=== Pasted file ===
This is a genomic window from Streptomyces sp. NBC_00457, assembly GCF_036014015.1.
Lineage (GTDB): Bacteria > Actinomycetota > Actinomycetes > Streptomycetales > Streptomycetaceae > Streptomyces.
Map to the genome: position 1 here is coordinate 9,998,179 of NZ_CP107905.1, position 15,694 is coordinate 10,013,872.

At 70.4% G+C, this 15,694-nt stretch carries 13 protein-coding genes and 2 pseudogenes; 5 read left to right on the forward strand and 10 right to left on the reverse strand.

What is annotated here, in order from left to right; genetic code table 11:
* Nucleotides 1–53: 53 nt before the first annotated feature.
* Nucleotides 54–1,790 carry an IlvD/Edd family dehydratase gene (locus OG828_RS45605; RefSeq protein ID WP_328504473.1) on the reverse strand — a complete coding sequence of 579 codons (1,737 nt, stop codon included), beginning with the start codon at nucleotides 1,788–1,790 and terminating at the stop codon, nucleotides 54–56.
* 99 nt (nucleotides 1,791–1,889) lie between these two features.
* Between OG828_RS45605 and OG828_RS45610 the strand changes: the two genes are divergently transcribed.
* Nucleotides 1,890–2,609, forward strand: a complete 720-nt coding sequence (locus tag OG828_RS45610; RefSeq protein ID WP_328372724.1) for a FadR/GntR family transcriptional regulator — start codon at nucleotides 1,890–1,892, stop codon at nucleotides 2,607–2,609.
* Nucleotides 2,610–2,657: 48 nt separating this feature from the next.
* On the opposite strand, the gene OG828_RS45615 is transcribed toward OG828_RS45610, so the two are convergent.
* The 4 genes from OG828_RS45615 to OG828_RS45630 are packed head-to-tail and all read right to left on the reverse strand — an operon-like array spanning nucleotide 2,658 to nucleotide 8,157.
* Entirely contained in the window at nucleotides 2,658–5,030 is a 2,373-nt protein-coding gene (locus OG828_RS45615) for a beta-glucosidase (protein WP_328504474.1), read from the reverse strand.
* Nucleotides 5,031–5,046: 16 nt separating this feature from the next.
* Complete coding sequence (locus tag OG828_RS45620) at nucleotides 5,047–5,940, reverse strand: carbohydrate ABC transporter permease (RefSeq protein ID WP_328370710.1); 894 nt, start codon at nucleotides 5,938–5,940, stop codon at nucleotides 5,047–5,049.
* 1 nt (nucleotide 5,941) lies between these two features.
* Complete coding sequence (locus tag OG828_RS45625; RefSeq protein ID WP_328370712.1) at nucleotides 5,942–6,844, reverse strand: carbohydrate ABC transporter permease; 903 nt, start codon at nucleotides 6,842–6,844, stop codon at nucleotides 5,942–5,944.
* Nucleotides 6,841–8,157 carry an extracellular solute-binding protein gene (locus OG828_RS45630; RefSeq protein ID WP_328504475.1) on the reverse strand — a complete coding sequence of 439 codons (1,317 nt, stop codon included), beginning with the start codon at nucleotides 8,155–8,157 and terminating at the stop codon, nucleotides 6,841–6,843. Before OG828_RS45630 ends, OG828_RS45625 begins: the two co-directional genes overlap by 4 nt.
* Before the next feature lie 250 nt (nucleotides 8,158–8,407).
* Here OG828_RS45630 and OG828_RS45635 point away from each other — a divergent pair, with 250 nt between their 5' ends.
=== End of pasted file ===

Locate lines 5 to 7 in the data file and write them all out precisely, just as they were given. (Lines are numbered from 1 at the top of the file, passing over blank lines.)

What is annotated here, in order from left to right; genetic code table 11:
* Nucleotides 1–53: 53 nt before the first annotated feature.
* Nucleotides 54–1,790 carry an IlvD/Edd family dehydratase gene (locus OG828_RS45605; RefSeq protein ID WP_328504473.1) on the reverse strand — a complete coding sequence of 579 codons (1,737 nt, stop codon included), beginning with the start codon at nucleotides 1,788–1,790 and terminating at the stop codon, nucleotides 54–56.